If used, pavement undulations, like any traffic engineering measure, must be used with discretion. The indiscriminate use of pavement undulations could create problems worse than those they are intended to solve. Therefore, each of the following application criteria are to be satisfied before pavement undulations will be considered:
1. The street must be a local residential street, speed limit of 25 mph, with 80 percent or more residential frontage and usage.
Reason: Local streets other than those with residential use are often planned and designed to carry both local and non-local residential, commercial, and business traffic at higher speeds than normally are desirable on a local residential street. A local street shall be as defined by the Caltrans Functional Classification System and the State of California Motor Vehicle Code.
2. There must be either an identified speeding problem (as documented by a speed survey) in which the 85th percentile speed (critical speed) is at least 33 mph, or the street must have a high incidence of speed related accidents.
Reason: Local residential streets not exhibiting an identified speeding problem should not have pavement undulations installed.
3. The street must be a through street with an uninterrupted length (eq. without a required stop or posted advisory speed curve) of 1000 to 5000 feet.
Reason: A local residential street shorter than 1000 feet generally does not generate excessive vehicular speeds. A street longer than 5000 feet generally functions as either a collector or arterial and is typically designed to carry higher volumes of traffic into a neighborhood, to be dispersed onto the local residential street system.
4. The street should have an existing (in the case of a fully built out area) or planned (in the case of an area being developed) traffic volume of less than 1,000 vehicles per day (vpd).
Reason: A local residential street with an existing or planned traffic volume of over 1,000 vpd functions as a local collector street, which should be designed to carry a larger volume of traffic at a higher speed.
5. Pavement undulations must not be placed on a street with more than two lanes of traffic, either existing or planned.
Reason: A street with more than two lanes is functioning as a collector or arterial street, which is designed to carry larger volumes of traffic at higher speeds.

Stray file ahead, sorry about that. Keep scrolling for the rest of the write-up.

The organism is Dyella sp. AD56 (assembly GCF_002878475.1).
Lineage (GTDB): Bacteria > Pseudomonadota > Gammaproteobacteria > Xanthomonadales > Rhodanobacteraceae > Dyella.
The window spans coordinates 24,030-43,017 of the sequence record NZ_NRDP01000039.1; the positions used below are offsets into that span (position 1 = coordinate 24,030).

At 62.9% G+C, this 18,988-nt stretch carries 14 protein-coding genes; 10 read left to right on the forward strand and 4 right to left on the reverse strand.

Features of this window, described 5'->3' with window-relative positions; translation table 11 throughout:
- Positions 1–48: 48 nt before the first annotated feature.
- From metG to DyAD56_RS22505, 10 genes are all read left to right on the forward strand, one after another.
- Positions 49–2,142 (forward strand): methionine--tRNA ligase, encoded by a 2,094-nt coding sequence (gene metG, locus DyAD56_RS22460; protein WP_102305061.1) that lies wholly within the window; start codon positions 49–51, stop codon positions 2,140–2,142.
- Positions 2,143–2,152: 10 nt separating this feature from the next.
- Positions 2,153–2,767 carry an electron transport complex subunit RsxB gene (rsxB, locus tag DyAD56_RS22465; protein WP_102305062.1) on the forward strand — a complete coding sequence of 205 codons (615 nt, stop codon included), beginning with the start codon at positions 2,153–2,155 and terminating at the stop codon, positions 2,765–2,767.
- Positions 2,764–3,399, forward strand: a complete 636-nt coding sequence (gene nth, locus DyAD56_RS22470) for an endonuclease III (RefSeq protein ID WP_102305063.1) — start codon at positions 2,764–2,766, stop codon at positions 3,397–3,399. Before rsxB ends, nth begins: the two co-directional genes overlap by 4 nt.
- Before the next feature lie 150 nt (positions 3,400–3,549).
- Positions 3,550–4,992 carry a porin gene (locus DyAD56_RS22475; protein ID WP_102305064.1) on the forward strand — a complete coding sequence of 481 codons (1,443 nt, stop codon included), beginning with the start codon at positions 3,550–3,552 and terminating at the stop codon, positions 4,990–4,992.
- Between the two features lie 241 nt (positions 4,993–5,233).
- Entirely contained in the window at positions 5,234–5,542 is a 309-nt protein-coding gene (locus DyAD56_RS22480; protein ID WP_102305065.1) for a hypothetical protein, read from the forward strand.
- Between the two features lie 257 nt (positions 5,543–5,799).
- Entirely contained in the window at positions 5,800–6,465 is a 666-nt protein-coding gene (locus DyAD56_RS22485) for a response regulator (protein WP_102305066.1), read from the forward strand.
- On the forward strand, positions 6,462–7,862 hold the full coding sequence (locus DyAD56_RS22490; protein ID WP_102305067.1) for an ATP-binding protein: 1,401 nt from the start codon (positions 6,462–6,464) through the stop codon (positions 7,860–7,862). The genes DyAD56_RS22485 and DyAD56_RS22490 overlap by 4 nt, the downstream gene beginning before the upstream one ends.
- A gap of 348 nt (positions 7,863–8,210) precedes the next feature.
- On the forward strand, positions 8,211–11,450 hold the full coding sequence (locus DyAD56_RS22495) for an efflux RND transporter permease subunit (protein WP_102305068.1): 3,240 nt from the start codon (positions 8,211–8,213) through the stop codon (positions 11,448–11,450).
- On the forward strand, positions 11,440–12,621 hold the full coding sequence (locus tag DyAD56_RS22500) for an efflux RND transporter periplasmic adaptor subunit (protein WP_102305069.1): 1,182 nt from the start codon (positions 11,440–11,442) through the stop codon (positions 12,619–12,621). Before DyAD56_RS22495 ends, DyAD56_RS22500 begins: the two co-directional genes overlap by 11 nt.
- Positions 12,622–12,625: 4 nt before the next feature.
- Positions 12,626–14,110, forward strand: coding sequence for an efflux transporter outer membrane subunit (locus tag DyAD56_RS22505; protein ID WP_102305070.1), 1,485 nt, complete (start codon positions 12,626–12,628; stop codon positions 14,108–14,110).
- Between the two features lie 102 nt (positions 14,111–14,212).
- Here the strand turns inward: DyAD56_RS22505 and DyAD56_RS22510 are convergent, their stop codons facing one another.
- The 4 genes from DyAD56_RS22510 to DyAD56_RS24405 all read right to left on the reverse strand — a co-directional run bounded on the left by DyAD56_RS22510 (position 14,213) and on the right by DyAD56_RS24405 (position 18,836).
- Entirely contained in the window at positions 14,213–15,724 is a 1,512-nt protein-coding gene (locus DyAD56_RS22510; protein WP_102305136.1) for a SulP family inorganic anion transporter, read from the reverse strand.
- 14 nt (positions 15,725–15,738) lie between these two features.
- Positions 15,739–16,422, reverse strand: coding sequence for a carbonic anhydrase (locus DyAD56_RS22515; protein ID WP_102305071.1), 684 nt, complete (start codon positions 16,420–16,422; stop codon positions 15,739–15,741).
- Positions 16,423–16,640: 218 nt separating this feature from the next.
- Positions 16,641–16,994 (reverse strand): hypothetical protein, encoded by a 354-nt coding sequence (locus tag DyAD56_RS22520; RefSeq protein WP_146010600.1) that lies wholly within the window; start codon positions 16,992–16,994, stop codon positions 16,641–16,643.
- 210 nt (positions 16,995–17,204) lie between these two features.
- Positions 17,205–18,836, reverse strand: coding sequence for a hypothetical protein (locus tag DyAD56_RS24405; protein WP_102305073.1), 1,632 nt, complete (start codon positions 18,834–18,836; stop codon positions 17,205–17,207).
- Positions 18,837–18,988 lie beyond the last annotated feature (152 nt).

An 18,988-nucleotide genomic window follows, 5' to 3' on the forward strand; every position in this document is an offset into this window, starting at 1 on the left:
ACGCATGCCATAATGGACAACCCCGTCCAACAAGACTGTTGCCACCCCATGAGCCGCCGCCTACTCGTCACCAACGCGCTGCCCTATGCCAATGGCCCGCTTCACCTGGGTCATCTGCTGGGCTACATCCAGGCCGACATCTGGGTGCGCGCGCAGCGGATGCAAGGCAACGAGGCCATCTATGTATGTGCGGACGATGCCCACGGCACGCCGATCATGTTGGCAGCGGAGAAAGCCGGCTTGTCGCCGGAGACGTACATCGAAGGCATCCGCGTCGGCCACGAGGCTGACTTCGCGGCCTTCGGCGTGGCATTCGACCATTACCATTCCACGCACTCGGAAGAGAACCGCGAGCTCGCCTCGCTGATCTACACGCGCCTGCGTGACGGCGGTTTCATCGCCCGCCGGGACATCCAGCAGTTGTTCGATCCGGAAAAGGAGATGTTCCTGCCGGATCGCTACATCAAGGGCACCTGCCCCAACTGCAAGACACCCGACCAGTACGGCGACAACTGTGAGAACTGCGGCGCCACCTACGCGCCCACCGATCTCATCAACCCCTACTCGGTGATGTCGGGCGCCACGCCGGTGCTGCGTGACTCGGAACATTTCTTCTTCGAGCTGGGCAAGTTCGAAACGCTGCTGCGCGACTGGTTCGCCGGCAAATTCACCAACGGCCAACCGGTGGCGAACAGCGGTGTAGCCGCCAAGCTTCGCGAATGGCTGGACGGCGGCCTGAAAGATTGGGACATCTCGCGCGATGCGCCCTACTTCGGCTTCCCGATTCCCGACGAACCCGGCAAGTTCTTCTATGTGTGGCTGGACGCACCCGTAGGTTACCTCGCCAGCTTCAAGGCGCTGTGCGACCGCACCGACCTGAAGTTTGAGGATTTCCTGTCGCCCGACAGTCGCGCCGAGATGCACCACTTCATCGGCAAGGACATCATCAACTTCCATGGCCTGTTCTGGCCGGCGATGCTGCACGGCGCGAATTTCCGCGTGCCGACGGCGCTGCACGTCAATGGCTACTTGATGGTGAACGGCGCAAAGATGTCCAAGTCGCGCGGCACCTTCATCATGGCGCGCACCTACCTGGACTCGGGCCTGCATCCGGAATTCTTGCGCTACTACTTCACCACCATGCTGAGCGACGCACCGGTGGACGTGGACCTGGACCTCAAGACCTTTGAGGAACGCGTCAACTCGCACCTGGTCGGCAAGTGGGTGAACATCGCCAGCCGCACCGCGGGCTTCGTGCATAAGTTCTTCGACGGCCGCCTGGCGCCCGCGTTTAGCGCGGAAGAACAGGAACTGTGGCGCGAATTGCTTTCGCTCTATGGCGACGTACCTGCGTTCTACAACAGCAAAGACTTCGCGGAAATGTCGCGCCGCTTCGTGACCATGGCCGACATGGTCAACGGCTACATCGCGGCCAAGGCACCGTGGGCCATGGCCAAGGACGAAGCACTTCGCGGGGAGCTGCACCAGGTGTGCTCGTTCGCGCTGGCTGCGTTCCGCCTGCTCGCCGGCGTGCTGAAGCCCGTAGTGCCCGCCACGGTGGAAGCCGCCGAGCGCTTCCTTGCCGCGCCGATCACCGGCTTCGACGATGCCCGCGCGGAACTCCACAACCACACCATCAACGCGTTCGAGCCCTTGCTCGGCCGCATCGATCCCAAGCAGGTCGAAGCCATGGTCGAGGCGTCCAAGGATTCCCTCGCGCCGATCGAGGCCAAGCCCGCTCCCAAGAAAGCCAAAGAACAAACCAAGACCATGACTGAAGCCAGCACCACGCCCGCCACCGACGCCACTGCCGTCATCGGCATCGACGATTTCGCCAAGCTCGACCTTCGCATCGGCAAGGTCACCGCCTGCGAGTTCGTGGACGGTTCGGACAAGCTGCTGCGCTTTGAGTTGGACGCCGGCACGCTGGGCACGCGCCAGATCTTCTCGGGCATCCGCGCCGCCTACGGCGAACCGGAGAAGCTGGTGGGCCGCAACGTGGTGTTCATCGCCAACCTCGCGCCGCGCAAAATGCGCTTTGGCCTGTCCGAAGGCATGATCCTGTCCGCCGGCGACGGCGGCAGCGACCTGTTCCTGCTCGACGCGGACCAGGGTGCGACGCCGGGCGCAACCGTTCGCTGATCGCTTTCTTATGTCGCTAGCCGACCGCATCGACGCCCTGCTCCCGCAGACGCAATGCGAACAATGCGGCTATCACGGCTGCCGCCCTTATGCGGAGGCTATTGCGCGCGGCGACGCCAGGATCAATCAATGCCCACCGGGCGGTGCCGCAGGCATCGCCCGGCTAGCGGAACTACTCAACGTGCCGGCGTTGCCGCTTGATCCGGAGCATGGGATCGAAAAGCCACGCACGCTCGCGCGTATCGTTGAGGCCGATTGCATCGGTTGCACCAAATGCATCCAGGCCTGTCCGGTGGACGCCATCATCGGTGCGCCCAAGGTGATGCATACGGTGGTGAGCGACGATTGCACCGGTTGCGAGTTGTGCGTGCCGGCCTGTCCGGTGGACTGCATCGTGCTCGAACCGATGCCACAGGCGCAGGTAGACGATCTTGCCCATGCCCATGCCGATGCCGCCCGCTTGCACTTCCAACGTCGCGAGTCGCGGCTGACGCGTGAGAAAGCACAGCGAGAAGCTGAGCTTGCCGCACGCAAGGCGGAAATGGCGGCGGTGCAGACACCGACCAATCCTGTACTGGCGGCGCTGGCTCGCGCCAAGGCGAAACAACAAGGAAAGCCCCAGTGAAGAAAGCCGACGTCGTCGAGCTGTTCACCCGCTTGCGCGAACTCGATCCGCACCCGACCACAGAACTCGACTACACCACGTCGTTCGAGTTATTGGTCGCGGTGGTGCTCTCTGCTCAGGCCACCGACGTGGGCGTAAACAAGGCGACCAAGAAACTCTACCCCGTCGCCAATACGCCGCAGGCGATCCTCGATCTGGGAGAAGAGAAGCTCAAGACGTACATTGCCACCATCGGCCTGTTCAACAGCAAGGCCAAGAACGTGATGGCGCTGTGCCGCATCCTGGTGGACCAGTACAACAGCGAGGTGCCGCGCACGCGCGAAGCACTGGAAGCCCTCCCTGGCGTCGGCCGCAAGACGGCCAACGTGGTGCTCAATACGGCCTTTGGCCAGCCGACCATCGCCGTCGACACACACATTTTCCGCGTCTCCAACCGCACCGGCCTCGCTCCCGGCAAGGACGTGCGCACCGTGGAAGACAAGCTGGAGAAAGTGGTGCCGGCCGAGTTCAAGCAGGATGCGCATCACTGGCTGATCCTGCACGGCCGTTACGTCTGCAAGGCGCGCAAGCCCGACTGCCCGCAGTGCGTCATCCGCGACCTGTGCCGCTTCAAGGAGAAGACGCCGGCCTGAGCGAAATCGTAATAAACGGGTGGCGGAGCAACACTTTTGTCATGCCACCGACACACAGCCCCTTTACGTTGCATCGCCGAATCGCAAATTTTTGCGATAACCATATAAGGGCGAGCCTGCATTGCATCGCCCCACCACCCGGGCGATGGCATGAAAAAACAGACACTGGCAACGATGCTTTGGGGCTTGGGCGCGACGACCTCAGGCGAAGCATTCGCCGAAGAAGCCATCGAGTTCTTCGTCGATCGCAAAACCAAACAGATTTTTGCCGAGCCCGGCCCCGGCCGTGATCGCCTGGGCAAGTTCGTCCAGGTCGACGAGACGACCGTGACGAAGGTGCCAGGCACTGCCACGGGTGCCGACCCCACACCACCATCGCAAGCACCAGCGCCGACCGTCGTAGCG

6. Pavement undulations must be designed to accommodate emergency response vehicles and installation will require prior review and approval by local emergency response authorities.
Reason: Undulations on designated emergency response routes can jeopardize safety and increase response times, thus increasing the risk to life and/or property.
7. Pavement undulations must not be used on an industrial street or a street that is designated as a truck or a bus route (transit or school).
Reason: Trucks and buses, because of their longer wheelbase, experience shifting of their loads and passengers even at low speeds when crossing an undulation. Industrial streets are designed to carry trucks in order to serve businesses and industries that depend upon their services.
8. Pavement undulations must not be installed on longitudinal grades over 5 percent, curves, or locations, which are not clearly visible to motorists.
Reason: Pavement undulations in these areas can cause operational and control problems for drivers. Pavement undulations with poor visibility can result in unexpected driver behavior.
9. Pavement undulations must not be used on a street where they may cause considerable diversion of traffic from one local residential street to another local residential street.
Reason: The transfer of traffic onto another residential street can create additional traffic concerns and may lead to animosity between neighborhoods. Transferring traffic from local streets to area arterials and collectors is acceptable, but traffic capacities shall be verified.